If you are a frequent attendee of industry conferences, you would agree with me. Year after year, the themes seldom change. Many of the vendors have their enterprise customers locked down in their environments. The cost of switching is too steep. Managing change is nightmarish. And, the solutions from one vendor to another are not vastly different in order to warrant a switch based on functionality. Under these circumstances, why go overboard innovating? The business still runs, profitability is good though it can be better, and more importantly, there is no reason to believe that innovation can bring dramatic changes to my top-line or bottom-line. It can, if we are radical enough, get it right, and continue to innovate, because what is radical today could be ordinary tomorrow.

Reason 3: The perception of innovation is vastly different

The way customers view innovation is vastly different from how UC vendors see it. In 2011, Cisco and Avaya decided that there was great, untapped potential in ‘enterprise-grade’ tablets. Their argument was that the iPads of the world were more consumer devices and did not offer enterprise-grade features for secure, reliable access to resources, tools and infrastructure. Their enterprise-grade tablets were at least three times as expensive as their consumer counterparts, needed docking stations that were priced between $300 – $1,000 and integration with backend infrastructure that could run to tens of thousands of dollars. The devices flopped as neither were they user-friendly nor did they justify the cost.

There was the belated realization that these enterprise users were happy to carry their personal devices to the workplace and be more productive. All it needed was ensure proper administration and security for these devices. In other words, a BYOD strategy.

Reason 4: Vendors think in terms of sales, market share. They seldom think as users.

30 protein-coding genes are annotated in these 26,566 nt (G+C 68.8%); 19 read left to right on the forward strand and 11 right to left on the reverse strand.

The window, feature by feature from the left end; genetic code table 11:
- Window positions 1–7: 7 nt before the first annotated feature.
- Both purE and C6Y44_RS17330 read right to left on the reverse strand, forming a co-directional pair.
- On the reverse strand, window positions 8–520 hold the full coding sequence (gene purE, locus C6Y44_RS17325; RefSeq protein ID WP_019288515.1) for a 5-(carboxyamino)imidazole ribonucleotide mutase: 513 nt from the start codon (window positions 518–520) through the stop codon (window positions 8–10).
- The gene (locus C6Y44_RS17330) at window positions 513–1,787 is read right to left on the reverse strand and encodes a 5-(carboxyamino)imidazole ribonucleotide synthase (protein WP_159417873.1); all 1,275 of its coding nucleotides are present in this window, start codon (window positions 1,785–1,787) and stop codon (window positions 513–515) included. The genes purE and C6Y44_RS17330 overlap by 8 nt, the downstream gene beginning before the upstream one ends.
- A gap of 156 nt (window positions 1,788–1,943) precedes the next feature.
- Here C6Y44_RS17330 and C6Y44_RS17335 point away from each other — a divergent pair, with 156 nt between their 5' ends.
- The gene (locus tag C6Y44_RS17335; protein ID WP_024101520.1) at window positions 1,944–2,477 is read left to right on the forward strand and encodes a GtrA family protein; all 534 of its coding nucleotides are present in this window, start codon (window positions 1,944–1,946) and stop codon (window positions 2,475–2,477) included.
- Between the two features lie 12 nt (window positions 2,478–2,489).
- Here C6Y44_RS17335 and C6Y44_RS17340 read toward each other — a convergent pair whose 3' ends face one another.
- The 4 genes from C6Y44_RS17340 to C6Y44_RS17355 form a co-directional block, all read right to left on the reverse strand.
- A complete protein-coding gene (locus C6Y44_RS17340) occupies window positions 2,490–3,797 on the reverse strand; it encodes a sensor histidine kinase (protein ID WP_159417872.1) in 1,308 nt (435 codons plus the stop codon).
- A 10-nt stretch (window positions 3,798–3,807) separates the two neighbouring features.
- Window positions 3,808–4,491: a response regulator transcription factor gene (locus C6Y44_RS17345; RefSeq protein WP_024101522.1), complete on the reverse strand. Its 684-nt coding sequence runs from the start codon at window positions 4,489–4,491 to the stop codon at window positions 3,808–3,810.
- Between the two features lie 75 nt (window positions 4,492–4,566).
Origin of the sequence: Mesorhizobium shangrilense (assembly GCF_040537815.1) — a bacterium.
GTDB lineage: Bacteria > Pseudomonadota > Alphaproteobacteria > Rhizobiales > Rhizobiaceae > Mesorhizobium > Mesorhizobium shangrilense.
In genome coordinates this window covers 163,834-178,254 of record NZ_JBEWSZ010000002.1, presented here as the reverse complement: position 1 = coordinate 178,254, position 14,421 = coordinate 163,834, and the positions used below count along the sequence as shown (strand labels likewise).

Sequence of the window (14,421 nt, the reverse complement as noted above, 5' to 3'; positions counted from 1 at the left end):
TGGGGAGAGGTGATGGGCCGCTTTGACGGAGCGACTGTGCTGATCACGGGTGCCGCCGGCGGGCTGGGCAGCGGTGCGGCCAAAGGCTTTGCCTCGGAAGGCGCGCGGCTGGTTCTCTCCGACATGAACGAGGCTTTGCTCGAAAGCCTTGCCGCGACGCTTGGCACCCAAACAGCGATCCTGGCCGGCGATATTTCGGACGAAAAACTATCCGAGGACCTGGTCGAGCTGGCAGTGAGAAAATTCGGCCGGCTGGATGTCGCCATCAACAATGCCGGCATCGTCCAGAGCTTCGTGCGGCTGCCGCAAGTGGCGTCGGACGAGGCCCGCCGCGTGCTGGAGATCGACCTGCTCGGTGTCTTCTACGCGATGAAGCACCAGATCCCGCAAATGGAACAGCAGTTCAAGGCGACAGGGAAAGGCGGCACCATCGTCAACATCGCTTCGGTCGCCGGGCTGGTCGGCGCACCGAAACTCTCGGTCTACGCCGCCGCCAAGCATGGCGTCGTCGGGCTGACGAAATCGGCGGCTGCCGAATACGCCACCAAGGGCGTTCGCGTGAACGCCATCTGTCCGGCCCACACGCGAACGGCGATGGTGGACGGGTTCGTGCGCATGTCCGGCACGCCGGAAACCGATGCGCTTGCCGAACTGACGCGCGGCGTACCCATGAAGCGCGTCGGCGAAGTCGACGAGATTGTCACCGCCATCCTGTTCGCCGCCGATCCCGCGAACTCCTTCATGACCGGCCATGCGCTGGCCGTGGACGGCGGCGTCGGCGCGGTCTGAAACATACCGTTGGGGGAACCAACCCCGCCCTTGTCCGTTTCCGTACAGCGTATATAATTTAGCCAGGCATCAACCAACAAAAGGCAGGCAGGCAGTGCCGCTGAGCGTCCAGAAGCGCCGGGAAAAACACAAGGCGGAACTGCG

The most that companies do to ‘capture’ user feedback is conduct focus groups. How many of us are capable of expressing what exactly we need and how we are going to use it in focus groups without any embellishments or omissions? I have been in focus groups where the moderator, ever so gently, steers the participants towards the answer that his/her client wants to hear. Now, if we are going to rely on such formats to get customer feedback, how will this impact product development?

Reason 5: Vendors seldom walk the talk

I recently read a post by fellow blogger Luis Ramos titled Can Lync Fly? The idea was to see if Lync video would work on a plane. The grand conclusion of the article was that it was very difficult and he could do it partially after several compromises. Now, contrast this with a Facetime call on an airplane using an iPhone 4. Now why didn’t Microsoft think of making Lync work on an airplane? Isn’t the phrase ‘anytime, anywhere access’ flogged to death by UC and mobility vendors?

It is not all gloom and doom for the industry. Smaller startups innovate in order to survive. Unfortunately, only a handful of them survive and sustain. Acquiring small innovative startups has become fashionable in the UC industry. But once acquired, their innovation gets smothered by old-school mismanagement. Like a Zimbra or a DimDim… or a Skype.